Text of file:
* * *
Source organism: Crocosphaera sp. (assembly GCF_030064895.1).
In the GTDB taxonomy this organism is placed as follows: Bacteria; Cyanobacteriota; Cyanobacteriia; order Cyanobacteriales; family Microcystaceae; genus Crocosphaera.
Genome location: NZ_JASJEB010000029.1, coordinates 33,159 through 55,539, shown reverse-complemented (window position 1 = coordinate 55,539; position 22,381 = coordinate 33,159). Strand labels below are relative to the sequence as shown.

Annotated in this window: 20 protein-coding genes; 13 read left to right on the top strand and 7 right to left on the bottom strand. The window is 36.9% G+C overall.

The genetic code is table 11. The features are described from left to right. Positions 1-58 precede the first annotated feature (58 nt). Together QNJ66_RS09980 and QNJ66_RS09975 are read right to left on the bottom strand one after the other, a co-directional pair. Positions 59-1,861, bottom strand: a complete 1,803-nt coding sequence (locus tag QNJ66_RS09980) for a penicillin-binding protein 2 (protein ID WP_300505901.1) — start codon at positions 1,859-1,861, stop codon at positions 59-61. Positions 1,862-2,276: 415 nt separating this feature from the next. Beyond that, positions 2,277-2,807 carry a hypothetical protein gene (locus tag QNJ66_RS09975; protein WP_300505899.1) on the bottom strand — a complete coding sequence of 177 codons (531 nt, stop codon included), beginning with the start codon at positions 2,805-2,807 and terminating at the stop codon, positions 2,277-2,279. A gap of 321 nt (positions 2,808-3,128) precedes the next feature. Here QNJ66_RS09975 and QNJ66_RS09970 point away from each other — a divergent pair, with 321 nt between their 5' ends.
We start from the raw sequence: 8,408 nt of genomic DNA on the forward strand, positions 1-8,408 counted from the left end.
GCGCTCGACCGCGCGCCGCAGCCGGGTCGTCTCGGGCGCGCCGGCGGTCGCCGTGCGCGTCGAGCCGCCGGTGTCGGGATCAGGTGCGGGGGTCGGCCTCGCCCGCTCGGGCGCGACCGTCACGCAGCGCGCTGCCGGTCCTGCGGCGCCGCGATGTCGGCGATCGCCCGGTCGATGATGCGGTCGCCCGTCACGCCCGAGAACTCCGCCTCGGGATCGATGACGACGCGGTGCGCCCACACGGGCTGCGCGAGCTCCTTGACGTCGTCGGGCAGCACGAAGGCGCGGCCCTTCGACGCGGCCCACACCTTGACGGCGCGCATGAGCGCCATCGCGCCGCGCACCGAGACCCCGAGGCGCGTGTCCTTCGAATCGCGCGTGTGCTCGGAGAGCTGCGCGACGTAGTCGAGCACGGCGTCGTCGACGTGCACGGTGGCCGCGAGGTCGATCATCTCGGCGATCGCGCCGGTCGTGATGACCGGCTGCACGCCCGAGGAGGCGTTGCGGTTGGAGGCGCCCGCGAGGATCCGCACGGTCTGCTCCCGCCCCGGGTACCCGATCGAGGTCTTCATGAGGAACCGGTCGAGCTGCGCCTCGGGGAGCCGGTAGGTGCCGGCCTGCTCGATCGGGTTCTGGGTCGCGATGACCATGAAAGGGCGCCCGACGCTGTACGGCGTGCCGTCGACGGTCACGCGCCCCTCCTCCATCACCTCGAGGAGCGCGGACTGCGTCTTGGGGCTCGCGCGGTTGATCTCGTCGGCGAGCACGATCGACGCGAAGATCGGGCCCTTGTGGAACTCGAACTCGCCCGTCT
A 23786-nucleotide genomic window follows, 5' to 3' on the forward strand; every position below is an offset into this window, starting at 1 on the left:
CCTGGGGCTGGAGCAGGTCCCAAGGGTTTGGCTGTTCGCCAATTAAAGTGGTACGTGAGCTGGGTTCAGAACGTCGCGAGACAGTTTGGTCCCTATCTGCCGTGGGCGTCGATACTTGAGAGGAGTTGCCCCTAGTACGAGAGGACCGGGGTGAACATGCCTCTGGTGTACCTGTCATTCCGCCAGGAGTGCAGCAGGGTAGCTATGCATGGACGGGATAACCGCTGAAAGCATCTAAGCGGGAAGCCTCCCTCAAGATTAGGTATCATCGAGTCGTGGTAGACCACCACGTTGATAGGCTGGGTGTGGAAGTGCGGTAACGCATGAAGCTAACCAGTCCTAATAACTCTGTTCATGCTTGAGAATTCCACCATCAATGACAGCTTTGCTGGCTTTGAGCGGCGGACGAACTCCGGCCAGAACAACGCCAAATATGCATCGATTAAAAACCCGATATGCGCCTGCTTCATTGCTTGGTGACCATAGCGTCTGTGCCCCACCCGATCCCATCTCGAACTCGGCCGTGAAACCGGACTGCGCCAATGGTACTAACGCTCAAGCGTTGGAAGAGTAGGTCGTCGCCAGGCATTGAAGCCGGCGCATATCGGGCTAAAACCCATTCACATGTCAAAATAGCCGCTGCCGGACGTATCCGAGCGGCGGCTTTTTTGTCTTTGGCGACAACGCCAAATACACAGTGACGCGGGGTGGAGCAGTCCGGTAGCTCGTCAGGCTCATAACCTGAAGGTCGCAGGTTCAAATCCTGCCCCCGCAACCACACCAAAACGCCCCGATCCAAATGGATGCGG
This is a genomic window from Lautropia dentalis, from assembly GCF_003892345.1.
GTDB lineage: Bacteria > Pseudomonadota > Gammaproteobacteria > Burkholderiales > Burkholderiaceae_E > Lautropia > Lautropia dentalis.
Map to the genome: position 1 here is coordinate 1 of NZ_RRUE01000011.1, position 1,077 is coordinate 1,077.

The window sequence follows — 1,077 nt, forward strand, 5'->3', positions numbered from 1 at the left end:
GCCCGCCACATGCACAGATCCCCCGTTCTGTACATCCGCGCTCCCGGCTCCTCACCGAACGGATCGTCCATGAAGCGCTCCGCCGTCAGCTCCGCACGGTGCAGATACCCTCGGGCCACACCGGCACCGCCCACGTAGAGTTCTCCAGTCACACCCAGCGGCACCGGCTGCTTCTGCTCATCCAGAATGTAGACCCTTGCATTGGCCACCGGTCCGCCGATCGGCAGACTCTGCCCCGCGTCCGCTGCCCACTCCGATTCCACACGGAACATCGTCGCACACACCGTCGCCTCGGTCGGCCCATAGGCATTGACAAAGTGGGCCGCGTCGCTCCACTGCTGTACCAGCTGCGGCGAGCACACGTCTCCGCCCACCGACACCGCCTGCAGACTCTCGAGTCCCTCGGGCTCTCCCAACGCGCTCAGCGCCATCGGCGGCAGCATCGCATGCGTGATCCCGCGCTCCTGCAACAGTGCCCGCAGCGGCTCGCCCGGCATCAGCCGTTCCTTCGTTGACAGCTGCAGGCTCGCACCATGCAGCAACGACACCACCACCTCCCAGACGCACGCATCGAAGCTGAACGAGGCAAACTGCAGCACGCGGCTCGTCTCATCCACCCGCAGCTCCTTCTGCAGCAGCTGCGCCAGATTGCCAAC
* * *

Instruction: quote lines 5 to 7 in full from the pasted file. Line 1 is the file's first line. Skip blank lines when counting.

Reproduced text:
The genetic code is table 11. The features are described from left to right. Positions 1-58 precede the first annotated feature (58 nt). Together QNJ66_RS09980 and QNJ66_RS09975 are read right to left on the bottom strand one after the other, a co-directional pair. Positions 59-1,861, bottom strand: a complete 1,803-nt coding sequence (locus tag QNJ66_RS09980) for a penicillin-binding protein 2 (protein ID WP_300505901.1) — start codon at positions 1,859-1,861, stop codon at positions 59-61. Positions 1,862-2,276: 415 nt separating this feature from the next. Beyond that, positions 2,277-2,807 carry a hypothetical protein gene (locus tag QNJ66_RS09975; protein WP_300505899.1) on the bottom strand — a complete coding sequence of 177 codons (531 nt, stop codon included), beginning with the start codon at positions 2,805-2,807 and terminating at the stop codon, positions 2,277-2,279. A gap of 321 nt (positions 2,808-3,128) precedes the next feature. Here QNJ66_RS09975 and QNJ66_RS09970 point away from each other — a divergent pair, with 321 nt between their 5' ends.
We start from the raw sequence: 8,408 nt of genomic DNA on the forward strand, positions 1-8,408 counted from the left end.
GCGCTCGACCGCGCGCCGCAGCCGGGTCGTCTCGGGCGCGCCGGCGGTCGCCGTGCGCGTCGAGCCGCCGGTGTCGGGATCAGGTGCGGGGGTCGGCCTCGCCCGCTCGGGCGCGACCGTCACGCAGCGCGCTGCCGGTCCTGCGGCGCCGCGATGTCGGCGATCGCCCGGTCGATGATGCGGTCGCCCGTCACGCCCGAGAACTCCGCCTCGGGATCGATGACGACGCGGTGCGCCCACACGGGCTGCGCGAGCTCCTTGACGTCGTCGGGCAGCACGAAGGCGCGGCCCTTCGACGCGGCCCACACCTTGACGGCGCGCATGAGCGCCATCGCGCCGCGCACCGAGACCCCGAGGCGCGTGTCCTTCGAATCGCGCGTGTGCTCGGAGAGCTGCGCGACGTAGTCGAGCACGGCGTCGTCGACGTGCACGGTGGCCGCGAGGTCGATCATCTCGGCGATCGCGCCGGTCGTGATGACCGGCTGCACGCCCGAGGAGGCGTTGCGGTTGGAGGCGCCCGCGAGGATCCGCACGGTCTGCTCCCGCCCCGGGTACCCGATCGAGGTCTTCATGAGGAACCGGTCGAGCTGCGCCTCGGGGAGCCGGTAGGTGCCGGCCTGCTCGATCGGGTTCTGGGTCGCGATGACCATGAAAGGGCGCCCGACGCTGTACGGCGTGCCGTCGACGGTCACGCGCCCCTCCTCCATCACCTCGAGGAGCGCGGACTGCGTCTTGGGGCTCGCGCGGTTGATCTCGTCGGCGAGCACGATCGACGCGAAGATCGGGCCCTTGTGGAACTCGAACTCGCCCGTCT